The first astronomical spring full moon in 1404, which can be computed using the Gauss' formulas, occured on March 27. However, the paschal moon, according to the calculations of the Easter date, which does not necessarily coincide with the astronomical full moon, occured on March 29. On this day, according to the Christian Easter tradition, there was also Jewish Pascha. The Christian Easter in 1404 was celebrated on March 30. That means, May 8, 1404, which is the date indicated by our solution, was exactly 40 days after Easter, and May 7, 1404, which is also the date of our solution, was 40 days after Jewish Pascha (according to the Christian tradition). Let us point out that the Orthodox church celebrates the Feast of Ascension, exactly 40 days after Easter. Consequently, the date commemorated on the Small zodiac turns out to be the date of the Feast of Ascension in 1404. This could be probably the reason why on this zodiac, there is so much place devoted to the festival of Pascha. In this way, we are able to confirm that our final solution fits well the symbolic description of the Pascha on the Small zodiac, so we can annotate the sixth column by the sign plus.

In this way, we are getting additional reasons to suspect that the supplementary scene with four planets, which is located in the middle row in Capricorn, is related to one of the principal Christian festival — Epiphany, which commemorates the Baptism of Jesus Christ. Let us point out that Epiphany, according to the Julian calendar is celebrated on January 6th, when the Sun is in Capricorn. On the other hand, as we've already mentioned it earlier, the symbol of Aquarius standing next to Capricorn, probably symbolizes John the Baptist on the Egyptian zodiacs. Epiphany is a festival dedicated to John the Baptist who baptized Jesus Christ.

Let us look closely at the situation in Capricorn on January 6, 1404 — the astronomical solution, which was the day of celebration of Epiphany. Were there located four planets on that day? It turns out that yes, they were!

Column 7: SUPPLEMENTARY SCENE BETWEEN AQUARIUS AND CAPRICORN. The chart of the sky observed from Cairo on January 6, 1404 is shown on Figure 7.45. We can see that on that day there were indeed four planets in Capricorn: Saturn, Venus, Mercury and Jupiter. All the other planets were far away from Capricorn — Mars was in Pisces and Moon in Virgo. Moreover, among these four planets only Saturn was well visible in the evening on January 6th. At the moment Saturn descended on the horizon, the Sun was submerged behind the horizon about 16o, i.e. it was almost complete darkness at that time. When the Sun is 18o behind the horizon, we can consider it as the beginning of the night. Let us point out that the brightest stars are already visible when the Sun is submerged only 6o. The brightness of Saturn on January 6, 1404, was M = +1.1, which can be compared to the brightness of stars of the first magnitude. Therefore, Saturn was very well visible on this day.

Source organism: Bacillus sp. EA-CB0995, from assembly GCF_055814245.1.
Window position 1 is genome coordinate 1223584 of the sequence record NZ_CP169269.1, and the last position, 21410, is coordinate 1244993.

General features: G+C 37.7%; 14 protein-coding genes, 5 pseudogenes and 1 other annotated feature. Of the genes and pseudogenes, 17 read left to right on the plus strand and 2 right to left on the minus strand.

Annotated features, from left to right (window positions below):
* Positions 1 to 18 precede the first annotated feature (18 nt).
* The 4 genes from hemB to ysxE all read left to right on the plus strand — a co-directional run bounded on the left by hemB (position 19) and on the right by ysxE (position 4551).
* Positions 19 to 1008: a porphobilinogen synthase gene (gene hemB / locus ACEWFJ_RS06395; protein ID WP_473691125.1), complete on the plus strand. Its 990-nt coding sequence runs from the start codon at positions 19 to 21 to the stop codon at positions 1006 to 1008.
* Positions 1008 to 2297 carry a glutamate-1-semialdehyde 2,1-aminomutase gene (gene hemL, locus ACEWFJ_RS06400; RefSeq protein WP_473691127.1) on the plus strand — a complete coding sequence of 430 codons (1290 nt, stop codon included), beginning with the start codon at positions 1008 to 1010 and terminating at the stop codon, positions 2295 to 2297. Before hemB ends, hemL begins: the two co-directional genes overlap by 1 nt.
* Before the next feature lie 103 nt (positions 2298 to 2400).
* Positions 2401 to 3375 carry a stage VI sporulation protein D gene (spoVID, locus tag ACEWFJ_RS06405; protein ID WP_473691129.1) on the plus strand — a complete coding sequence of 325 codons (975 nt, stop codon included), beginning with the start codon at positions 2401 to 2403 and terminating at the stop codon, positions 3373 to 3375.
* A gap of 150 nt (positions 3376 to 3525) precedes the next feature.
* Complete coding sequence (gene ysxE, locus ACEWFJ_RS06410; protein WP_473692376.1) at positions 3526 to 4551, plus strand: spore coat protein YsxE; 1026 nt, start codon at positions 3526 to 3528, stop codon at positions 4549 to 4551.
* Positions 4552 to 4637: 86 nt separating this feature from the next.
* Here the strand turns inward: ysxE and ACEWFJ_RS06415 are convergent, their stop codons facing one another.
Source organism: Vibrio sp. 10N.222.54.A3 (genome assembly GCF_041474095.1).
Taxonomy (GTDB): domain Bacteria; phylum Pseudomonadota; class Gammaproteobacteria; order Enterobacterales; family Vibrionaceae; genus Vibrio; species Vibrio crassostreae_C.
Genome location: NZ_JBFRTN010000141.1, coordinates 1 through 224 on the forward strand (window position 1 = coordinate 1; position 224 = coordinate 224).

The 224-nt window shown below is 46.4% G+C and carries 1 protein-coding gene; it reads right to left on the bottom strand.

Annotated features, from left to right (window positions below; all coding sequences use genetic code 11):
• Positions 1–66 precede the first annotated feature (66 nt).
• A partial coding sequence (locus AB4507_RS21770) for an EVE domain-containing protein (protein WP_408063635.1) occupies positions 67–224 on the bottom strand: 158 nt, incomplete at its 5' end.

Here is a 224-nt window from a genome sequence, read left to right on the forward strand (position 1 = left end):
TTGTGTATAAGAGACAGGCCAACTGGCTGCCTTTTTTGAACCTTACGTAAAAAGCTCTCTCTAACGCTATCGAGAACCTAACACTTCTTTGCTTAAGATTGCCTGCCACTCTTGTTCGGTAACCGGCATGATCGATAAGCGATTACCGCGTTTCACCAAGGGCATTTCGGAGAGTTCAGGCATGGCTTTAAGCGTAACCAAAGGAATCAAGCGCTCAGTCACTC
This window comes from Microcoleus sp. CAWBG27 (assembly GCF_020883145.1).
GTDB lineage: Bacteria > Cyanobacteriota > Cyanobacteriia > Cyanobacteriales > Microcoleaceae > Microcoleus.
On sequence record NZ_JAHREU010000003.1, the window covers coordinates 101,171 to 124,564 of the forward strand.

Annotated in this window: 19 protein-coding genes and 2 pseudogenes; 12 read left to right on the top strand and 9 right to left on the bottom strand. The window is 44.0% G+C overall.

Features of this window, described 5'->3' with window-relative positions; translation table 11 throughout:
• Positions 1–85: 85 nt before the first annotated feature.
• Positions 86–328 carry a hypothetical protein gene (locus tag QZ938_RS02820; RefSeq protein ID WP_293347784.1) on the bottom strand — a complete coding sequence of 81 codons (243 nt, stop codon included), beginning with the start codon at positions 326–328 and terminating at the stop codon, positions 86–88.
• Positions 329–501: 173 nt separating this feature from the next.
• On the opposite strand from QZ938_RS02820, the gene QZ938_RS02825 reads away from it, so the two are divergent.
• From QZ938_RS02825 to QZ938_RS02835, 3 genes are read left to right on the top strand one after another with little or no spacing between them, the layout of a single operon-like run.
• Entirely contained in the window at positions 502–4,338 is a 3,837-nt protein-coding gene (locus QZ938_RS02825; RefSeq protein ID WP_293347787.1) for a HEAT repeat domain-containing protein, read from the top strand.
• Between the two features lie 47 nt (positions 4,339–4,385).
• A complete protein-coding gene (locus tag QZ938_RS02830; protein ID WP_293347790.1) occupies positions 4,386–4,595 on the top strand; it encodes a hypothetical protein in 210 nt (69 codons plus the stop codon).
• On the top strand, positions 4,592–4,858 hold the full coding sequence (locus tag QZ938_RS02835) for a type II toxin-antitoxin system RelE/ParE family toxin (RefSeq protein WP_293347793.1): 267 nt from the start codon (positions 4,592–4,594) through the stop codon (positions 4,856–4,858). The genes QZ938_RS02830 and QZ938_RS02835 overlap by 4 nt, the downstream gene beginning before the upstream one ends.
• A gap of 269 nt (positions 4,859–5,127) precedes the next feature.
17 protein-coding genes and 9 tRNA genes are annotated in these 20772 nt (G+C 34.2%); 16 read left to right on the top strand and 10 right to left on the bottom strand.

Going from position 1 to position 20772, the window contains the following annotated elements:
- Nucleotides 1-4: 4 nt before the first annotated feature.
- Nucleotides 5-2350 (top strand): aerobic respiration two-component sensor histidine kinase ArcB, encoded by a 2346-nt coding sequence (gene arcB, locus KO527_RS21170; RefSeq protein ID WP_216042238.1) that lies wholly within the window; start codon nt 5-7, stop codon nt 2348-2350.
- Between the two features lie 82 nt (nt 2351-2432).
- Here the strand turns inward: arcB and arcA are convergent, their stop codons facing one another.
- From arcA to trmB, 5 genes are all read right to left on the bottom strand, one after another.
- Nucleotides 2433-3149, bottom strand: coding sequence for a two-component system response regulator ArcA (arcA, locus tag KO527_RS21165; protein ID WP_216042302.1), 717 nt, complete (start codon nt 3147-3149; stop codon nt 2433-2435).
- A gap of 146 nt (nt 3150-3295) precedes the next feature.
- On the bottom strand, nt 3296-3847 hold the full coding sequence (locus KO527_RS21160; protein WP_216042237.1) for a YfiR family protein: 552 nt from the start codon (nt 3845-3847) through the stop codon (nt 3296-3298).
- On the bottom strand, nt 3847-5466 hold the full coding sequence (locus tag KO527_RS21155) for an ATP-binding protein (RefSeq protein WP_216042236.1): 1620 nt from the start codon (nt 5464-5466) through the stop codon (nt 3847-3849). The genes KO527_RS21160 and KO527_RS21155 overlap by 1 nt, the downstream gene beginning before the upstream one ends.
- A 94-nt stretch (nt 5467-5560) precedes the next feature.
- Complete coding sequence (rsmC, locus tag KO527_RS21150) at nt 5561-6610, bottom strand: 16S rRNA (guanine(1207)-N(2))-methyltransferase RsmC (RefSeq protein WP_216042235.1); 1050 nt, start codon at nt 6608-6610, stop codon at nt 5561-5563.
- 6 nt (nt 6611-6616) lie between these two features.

The remaining planets in Capricorn — Mercury, Jupiter and Venus — were not visible, because of their proximity to the Sun (see Figure 7.45). Jupiter almost coincided with the Sun. Mercury, which was located close to the Sun, had on that day very low brightness of M = +3.4. Consequently, we have to exclude the visibility of Jupiter and Mercury. Actually Venus could be visible for a very short moment, in the morning on January 6, just before the sunrise. Venus was rising in Cairo, when the Sun was submerged behind the horizon only 7o — 8o (for Venus 6o could be enough). At that moment the sky was becoming illuminated by the raising Sun and even the brightest stars were already invisible. Venus with its very high brightness M = —3.4 could be visible, but only for a very short time.

Brakdown Ethanol
Figure 7.45: A drawing showing the planetary locations near the Sun on January 6, 1404 — the day of Epiphany.

This situation agrees well with the supplementary scene shown between Aquarius and Capricorn. In this scene on "snakes and boats" the three planets, including the groups of Mercury and Venus, are shown as small figures. The forth planet has significantly larger size. Since in our solution, the three planets disappeared in the rays of the Sun, while the forth one — Saturn, was well visible, we can confirm that this solution agrees well with the supplementary scene on the Small zodiac.

The exact locations of the planets on the ecliptic on January 5-7, 1404, are shown in Table 7.21. We consider here two additional days before and after the day of Epiphany, to find out what were the movements of the planets on the sky on that day.

Julian day (JD) = 2233873.00 Year/Month/Day = 1404/1/5

Sun

Moon

Saturn 1 Jupiter

Mars

Venus

Mercury

301.6°

206.9°

320.2°

302.2°

378.9°

293.9°

303.0°